In times when no one seems to care, and you're left all alone, or with only one person by your side, take heart in the words of Scripture:-

"For where two or three are gathered together in my name, there am I in the midst of them."
Matt 18:20

Don't be daunted, for He is there - and with prayer, grace and effort on our parts, we can come to know and love our sisters and brothers more greatly and join them to pray with them and for them amidst the trials of daily life.

*Dedicated to Star of the Sea CG members especially and Lifeline SFX PJ- thank you all for showing me what it means to journey together as a Christian community, may we all continue to shine for Him!*

Tuesday, September 14, 2010

Is your life any different after believing in God?

Today was the feast of the Triumph of the Holy Cross. Fortunately, the weather was kind, permitting me to attend mass at St Ignatius Church.

It was during the homily when i was struck by Fr Philip Heng's question:
Is your life any different after believing in God?
Belief in God, and especially in the triumph of the cross as overcoming death, darkness and sin is something which should change our lives radically.

But life is still humdrum, dry and filled with trivial issues and past pains and hurts - so what does this mean for all of us?
The outside world does not appear to change. Injustice, evil and the lingering stench of death are all about, you only need to open the papers to see so many examples.
But inside, the moment we choose to commit our lives fully to Him and believe in Him, something happens.
It is turning all our cherished grievances, resentments, jealousies and insecurities inside out and giving them over to Him. This is the starting point of a new life.

It will not be easy - and in coming closer to Him, you will be bound to see your own brokenness and it will hurt. There will be days when old wounds bleed afresh and you wonder why belief does not protect you from pain like this. And yet, those tears mark the beginning of a life founded in God - one where you pray to Him with the honesty of a child and not necessarily say your prayers by rote! The honesty is important if we are to create a relationship with God, sustained by belief which leads to faith.

A deepening belief in Him will lead us to questioning our current lifestyles and decisions to see if they are of God, a fuller integration of our lives into faith and spirituality. It's a long running process, which also runs together with Him pulling together the scattered bits of our being, some in our past, some in our future and some wandering about pulled here and there by the world's distractions i.e. the present moment.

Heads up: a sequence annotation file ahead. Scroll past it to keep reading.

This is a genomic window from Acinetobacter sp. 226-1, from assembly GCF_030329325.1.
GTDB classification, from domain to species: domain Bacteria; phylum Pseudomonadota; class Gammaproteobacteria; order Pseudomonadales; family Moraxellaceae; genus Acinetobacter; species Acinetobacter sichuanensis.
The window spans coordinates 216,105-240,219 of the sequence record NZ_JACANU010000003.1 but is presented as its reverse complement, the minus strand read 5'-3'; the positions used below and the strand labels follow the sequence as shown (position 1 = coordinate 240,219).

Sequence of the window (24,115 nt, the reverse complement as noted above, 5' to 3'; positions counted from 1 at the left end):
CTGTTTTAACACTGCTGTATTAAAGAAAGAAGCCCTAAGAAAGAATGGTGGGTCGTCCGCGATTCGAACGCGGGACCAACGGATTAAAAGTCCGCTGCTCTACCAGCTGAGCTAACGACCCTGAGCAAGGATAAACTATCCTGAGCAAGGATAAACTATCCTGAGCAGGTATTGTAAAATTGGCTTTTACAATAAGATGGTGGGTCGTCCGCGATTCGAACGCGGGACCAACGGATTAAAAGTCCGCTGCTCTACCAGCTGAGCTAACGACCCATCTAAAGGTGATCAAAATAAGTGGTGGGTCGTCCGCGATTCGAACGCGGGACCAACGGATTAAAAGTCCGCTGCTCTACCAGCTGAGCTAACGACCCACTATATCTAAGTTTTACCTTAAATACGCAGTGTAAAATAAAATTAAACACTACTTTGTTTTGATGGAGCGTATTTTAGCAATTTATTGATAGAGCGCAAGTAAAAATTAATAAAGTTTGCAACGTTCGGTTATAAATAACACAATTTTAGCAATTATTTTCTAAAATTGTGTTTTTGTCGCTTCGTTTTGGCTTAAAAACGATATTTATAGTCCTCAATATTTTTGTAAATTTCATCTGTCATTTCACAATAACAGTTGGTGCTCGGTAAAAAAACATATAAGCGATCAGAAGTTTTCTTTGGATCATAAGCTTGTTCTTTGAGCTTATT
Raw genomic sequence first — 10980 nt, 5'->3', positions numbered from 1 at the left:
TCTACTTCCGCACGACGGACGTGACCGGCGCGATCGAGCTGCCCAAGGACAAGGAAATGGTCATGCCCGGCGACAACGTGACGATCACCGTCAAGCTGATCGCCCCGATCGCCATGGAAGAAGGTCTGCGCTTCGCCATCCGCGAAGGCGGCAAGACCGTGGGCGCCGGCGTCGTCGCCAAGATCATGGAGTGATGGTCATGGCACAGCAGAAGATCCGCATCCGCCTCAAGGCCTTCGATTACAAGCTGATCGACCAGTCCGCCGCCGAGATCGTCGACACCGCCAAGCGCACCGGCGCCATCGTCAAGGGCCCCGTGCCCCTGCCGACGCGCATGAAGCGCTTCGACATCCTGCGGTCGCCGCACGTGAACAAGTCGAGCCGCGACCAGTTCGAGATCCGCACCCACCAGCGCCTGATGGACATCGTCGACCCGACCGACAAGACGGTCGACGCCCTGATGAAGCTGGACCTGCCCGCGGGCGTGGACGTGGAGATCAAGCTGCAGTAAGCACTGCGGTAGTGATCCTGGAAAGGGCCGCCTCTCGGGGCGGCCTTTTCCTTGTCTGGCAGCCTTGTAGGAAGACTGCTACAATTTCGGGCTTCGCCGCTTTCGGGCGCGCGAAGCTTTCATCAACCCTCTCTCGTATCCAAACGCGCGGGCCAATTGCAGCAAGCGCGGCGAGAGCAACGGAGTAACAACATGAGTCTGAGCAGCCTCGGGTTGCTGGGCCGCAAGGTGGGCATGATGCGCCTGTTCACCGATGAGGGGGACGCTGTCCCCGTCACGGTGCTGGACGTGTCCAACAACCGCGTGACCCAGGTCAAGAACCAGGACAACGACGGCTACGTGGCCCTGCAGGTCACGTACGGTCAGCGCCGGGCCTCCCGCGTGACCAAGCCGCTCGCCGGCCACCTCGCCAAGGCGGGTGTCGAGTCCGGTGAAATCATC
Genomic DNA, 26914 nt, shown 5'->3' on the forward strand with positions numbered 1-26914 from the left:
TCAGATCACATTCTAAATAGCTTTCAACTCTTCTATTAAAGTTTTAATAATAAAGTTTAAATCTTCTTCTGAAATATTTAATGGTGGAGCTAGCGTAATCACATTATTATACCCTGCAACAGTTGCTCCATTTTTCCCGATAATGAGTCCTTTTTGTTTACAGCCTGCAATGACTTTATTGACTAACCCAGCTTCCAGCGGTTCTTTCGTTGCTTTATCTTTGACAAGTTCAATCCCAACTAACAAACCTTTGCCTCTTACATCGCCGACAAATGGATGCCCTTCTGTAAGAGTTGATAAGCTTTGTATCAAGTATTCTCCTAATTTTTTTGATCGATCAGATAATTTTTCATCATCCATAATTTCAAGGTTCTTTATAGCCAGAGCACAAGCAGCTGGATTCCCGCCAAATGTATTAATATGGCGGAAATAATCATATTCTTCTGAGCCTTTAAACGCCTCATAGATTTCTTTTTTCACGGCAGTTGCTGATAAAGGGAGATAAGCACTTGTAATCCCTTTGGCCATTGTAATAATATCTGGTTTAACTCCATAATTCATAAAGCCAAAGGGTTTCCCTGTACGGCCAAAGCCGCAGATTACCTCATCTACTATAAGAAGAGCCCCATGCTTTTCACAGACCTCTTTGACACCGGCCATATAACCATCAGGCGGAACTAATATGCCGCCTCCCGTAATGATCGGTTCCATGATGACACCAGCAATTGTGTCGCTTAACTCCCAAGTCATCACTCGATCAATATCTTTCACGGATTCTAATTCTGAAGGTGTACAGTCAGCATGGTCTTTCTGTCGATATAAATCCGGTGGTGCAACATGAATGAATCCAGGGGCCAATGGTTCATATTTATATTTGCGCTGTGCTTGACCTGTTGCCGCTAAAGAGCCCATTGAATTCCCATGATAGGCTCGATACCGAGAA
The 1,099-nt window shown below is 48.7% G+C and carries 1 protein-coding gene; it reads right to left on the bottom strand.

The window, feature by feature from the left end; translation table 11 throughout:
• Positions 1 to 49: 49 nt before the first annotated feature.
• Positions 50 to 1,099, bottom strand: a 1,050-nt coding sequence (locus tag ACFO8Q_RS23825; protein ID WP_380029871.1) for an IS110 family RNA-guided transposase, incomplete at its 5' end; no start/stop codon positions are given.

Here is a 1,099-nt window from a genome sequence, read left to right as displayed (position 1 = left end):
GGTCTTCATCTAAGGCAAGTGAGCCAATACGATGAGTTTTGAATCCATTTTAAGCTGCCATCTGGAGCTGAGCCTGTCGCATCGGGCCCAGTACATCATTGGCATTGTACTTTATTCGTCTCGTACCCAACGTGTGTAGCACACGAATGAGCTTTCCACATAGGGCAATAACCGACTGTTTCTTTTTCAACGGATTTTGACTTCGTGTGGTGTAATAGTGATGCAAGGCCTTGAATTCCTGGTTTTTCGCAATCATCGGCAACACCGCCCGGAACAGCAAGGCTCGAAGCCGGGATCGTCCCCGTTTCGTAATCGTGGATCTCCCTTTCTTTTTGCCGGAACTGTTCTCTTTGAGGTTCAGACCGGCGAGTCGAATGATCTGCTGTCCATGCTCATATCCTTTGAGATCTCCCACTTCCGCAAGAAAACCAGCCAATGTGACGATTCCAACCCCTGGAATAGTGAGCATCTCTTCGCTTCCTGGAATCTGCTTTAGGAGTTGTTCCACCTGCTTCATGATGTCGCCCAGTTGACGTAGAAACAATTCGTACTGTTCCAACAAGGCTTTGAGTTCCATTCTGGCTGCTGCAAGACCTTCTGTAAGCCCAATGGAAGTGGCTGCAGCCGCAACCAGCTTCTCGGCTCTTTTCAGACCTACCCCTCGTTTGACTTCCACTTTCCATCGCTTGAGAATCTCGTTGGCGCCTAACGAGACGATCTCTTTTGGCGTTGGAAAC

Say this then with me : - I'm a Work In Progress - Be Patient, God's Not Done With Me Yet. :)

Wednesday, September 8, 2010

World Suicide Prevention Day

(pic taken from here -another well-written article)

Today is World Suicide Prevention Day.

There are a ton of excellent websites on suicide and its prevention, you can start here. It's easy reading, very approachable and friendly and it also has other resources re handling suicidal calls as well as various other online resources.

But in the simplest terms, what can you and i do to prevent suicide?

We can watch out for warning signs in the people around us :-
  • Death or terminal illness of relative or friend.
  • Divorce, separation, broken relationship, stress on family.
  • Loss of health (real or imaginary).
  • Loss of job, home, money, status, self-esteem, personal security.
  • Alcohol or drug abuse.
  • Depression
and more importantly, take them seriously. It's very important not to dismiss them as a sign of weakness or worse, gloss them over just to make ourselves better. (because we don't know what to do or to say)
Real life is messy,and sometimes are no simple solutions and what seems something small to us may often be difficult for someone else. Let's not compare, but be compassionate, always.

And if we recognise that we are in over our head, there are many volunteer counselling services we can refer to our suffering friends and family - the Befrienders and the Samaritans are 2 fine examples. Perhaps what we can do is to encourage them and to reassure them they are not weak/stupid/foolish for asking for help as well as to help them with the actual mechanics of getting in touch with the counsellors.

(do read here for an expanded write up on what you can do to help someone who may be suicidal)